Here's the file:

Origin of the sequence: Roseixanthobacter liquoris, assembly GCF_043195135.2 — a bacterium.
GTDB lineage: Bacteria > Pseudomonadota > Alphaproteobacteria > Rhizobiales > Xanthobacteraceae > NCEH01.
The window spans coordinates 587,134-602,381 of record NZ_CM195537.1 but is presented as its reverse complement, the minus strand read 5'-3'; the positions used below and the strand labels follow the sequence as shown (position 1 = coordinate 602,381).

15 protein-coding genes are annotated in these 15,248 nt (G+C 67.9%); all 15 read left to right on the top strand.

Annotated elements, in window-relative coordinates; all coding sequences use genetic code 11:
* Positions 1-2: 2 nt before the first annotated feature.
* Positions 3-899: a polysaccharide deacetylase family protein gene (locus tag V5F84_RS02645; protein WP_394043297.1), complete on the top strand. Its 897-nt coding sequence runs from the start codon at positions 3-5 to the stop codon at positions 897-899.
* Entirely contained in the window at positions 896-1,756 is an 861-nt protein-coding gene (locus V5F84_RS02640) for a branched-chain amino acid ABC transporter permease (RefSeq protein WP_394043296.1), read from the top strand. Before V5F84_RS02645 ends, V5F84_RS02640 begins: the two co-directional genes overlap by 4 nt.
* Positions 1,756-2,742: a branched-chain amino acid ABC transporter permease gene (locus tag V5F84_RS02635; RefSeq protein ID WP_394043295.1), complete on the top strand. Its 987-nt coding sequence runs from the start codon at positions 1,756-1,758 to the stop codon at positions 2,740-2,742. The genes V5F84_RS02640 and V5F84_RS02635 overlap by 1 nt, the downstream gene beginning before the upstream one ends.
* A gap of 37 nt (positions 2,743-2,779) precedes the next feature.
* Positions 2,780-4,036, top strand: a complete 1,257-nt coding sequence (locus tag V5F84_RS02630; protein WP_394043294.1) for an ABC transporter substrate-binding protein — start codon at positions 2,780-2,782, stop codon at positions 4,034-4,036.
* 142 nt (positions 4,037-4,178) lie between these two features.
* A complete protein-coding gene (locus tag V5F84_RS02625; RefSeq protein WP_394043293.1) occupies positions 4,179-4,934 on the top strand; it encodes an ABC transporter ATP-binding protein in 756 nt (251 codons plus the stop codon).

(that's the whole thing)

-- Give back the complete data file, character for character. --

Origin of the sequence: Roseixanthobacter liquoris, assembly GCF_043195135.2 — a bacterium.
GTDB lineage: Bacteria > Pseudomonadota > Alphaproteobacteria > Rhizobiales > Xanthobacteraceae > NCEH01.
The window spans coordinates 587,134-602,381 of record NZ_CM195537.1 but is presented as its reverse complement, the minus strand read 5'-3'; the positions used below and the strand labels follow the sequence as shown (position 1 = coordinate 602,381).

15 protein-coding genes are annotated in these 15,248 nt (G+C 67.9%); all 15 read left to right on the top strand.

Annotated elements, in window-relative coordinates; all coding sequences use genetic code 11:
* Positions 1-2: 2 nt before the first annotated feature.
* Positions 3-899: a polysaccharide deacetylase family protein gene (locus tag V5F84_RS02645; protein WP_394043297.1), complete on the top strand. Its 897-nt coding sequence runs from the start codon at positions 3-5 to the stop codon at positions 897-899.
* Entirely contained in the window at positions 896-1,756 is an 861-nt protein-coding gene (locus V5F84_RS02640) for a branched-chain amino acid ABC transporter permease (RefSeq protein WP_394043296.1), read from the top strand. Before V5F84_RS02645 ends, V5F84_RS02640 begins: the two co-directional genes overlap by 4 nt.
* Positions 1,756-2,742: a branched-chain amino acid ABC transporter permease gene (locus tag V5F84_RS02635; RefSeq protein ID WP_394043295.1), complete on the top strand. Its 987-nt coding sequence runs from the start codon at positions 1,756-1,758 to the stop codon at positions 2,740-2,742. The genes V5F84_RS02640 and V5F84_RS02635 overlap by 1 nt, the downstream gene beginning before the upstream one ends.
* A gap of 37 nt (positions 2,743-2,779) precedes the next feature.
* Positions 2,780-4,036, top strand: a complete 1,257-nt coding sequence (locus tag V5F84_RS02630; protein WP_394043294.1) for an ABC transporter substrate-binding protein — start codon at positions 2,780-2,782, stop codon at positions 4,034-4,036.
* 142 nt (positions 4,037-4,178) lie between these two features.
* A complete protein-coding gene (locus tag V5F84_RS02625; RefSeq protein WP_394043293.1) occupies positions 4,179-4,934 on the top strand; it encodes an ABC transporter ATP-binding protein in 756 nt (251 codons plus the stop codon).